The Debate About Gender in Oblivion

There was a heated debate last week in the gaming blogosphere regarding the gender inclusiveness of The Elder Scrolls IV: Oblivion. Adam LaMosca had made a blog post about Oblivion, and how he was impressed by the game’s gender equality. I emailed him a link to Guilded Lily’s post regarding the same topic, and said that not everyone agreed with his point of view, making note of the fact that women may have a different perspective on the same issue. This prompted LaMosca to go to Bethesda to get their response to the viewpoints expressed by Guilded Lily and The Geeky Feminist. That interview was published on Gamers with Jobs: Press Pass. It was then (IMO) irresponsibly sensationalised by Kotaku and subsequently blown out of proportion by (mostly male) gamers who were indignant at what they believed to be much ado about nothing. They dismissed these women gamers’ views and said that the gender inequalities in Oblivion were so trivial as to be unimportant, because the game exists in a “fantasy” world.

Guilded Lily, Lake Desire, The Geeky Feminist, and Sredni Vashtar have commentary on the debate.

My comments:

If it’s just fantasy, then why shouldn’t a fantasy world that includes magic also allow male and female characters to have the same starting stats?

If you argue that there are only two genders (which is debatable by some people, but let’s just go with the majority view here), and having one gender as default is as good as the other, then why is male the default gender in games? Since female is the “default” gender in humans, biologically speaking, then couldn’t one reasonably argue that female should be the default gender in games?

The strong words on both sides probably boil down to the differences between how men see the world and how women see the world, and who has the power and all that stuff. Sites like Kotaku (and their asshat commenters) are saying that the points of contention that these women have are simply complaints about “small” issues that “don’t matter”. Well, yeah, It doesn’t matter because they (male gamers) generally don’t have a problem with the way their gender is portrayed in games.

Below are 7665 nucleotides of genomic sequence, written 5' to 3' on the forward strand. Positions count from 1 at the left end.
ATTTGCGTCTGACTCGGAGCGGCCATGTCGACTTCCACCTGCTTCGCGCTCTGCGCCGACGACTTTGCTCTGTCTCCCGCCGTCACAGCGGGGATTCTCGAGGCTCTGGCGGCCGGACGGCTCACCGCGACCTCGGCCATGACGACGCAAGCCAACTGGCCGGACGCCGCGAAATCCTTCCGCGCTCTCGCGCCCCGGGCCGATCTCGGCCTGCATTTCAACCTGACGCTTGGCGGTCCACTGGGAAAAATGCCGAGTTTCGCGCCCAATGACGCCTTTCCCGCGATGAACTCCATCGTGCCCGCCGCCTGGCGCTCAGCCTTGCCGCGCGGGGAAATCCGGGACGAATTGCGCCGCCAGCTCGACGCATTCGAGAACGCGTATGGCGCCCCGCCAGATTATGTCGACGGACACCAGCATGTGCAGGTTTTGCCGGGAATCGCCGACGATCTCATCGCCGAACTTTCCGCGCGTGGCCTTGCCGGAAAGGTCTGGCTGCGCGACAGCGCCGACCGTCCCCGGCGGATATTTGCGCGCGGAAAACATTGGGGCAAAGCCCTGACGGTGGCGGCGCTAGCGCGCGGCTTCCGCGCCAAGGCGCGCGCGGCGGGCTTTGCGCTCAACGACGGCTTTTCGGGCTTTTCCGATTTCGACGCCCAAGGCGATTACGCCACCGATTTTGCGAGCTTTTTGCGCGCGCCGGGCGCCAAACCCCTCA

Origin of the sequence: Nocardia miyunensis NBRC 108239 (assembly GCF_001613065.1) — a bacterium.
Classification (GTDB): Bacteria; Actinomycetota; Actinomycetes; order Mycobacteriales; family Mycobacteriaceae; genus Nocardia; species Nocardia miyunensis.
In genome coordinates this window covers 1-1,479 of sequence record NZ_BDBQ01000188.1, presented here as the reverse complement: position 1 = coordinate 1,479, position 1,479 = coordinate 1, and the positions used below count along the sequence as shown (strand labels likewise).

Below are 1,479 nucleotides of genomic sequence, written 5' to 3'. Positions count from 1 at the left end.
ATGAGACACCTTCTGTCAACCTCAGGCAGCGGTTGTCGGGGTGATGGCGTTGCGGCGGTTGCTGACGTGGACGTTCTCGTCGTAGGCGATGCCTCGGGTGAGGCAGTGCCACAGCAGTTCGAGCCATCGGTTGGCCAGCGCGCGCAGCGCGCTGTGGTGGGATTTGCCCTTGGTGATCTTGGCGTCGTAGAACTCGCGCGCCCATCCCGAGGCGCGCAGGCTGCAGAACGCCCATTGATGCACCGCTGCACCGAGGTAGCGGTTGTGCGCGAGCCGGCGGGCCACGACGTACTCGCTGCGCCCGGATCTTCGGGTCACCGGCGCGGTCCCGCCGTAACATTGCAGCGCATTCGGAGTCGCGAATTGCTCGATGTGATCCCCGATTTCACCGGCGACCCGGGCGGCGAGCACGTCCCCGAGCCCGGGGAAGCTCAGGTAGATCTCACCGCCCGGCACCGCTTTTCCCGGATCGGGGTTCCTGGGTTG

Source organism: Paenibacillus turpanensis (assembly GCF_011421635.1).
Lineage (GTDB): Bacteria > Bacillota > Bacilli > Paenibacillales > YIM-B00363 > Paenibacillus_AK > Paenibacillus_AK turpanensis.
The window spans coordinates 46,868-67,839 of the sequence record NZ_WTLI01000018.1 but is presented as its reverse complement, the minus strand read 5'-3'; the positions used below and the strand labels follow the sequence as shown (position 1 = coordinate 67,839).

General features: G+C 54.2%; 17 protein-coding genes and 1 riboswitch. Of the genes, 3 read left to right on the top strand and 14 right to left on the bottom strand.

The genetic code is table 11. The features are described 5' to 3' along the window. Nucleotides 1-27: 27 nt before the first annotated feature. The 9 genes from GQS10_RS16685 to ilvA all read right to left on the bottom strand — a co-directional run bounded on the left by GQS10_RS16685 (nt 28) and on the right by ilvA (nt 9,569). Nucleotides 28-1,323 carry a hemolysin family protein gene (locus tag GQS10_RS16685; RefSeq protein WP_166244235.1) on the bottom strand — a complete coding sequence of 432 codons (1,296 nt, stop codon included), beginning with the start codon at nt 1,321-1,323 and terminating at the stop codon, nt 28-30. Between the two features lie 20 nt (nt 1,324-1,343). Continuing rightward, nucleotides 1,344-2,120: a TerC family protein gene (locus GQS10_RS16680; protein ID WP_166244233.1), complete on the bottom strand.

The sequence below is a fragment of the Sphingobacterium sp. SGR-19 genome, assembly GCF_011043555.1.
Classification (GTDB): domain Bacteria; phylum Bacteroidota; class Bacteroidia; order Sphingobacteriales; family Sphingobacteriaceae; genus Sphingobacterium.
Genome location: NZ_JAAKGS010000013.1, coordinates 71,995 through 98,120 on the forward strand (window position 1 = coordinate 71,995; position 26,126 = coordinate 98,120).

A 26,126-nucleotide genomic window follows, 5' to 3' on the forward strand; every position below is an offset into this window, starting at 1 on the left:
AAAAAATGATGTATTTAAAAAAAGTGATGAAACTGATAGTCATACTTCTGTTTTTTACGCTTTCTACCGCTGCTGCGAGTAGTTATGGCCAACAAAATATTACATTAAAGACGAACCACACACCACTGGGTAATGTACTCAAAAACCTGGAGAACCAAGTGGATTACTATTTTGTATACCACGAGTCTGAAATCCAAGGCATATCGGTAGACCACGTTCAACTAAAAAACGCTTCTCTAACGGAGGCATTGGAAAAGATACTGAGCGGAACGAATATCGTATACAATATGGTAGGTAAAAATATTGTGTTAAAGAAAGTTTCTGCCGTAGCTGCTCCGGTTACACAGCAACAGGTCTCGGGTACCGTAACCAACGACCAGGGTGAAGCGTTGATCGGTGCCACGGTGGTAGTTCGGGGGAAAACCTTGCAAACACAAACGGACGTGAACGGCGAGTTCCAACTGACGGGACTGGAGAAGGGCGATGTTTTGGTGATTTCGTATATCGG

As someone who believes that games are important, I also believe that “little” things like this do matter. It’s the little things like this that add up and serve to perpetuate gender roles and the status quo. Nothing ever changes because no one questions the “little” things, the things that everyone takes as axiomatic. Even if people do question the little things, nothing changes because the people who can actually effect change may consider these things too small to be worthy of changing. This theme ties in really well with my previous post linking to this month’s IGDA Culture Clash article. Because Sakey is worth quoting again:

…Customers buy what game makers create, not because customers are ignorant, but because it’s all that is available. This disconnect causes the industry to churn out the gaming equivalent of Bruckheimer films, over and over again, based on the misguided notion that it’s all people want.

EDIT: LaMosca has a few comments about the irresponsible reporting of the debate by Kotaku and

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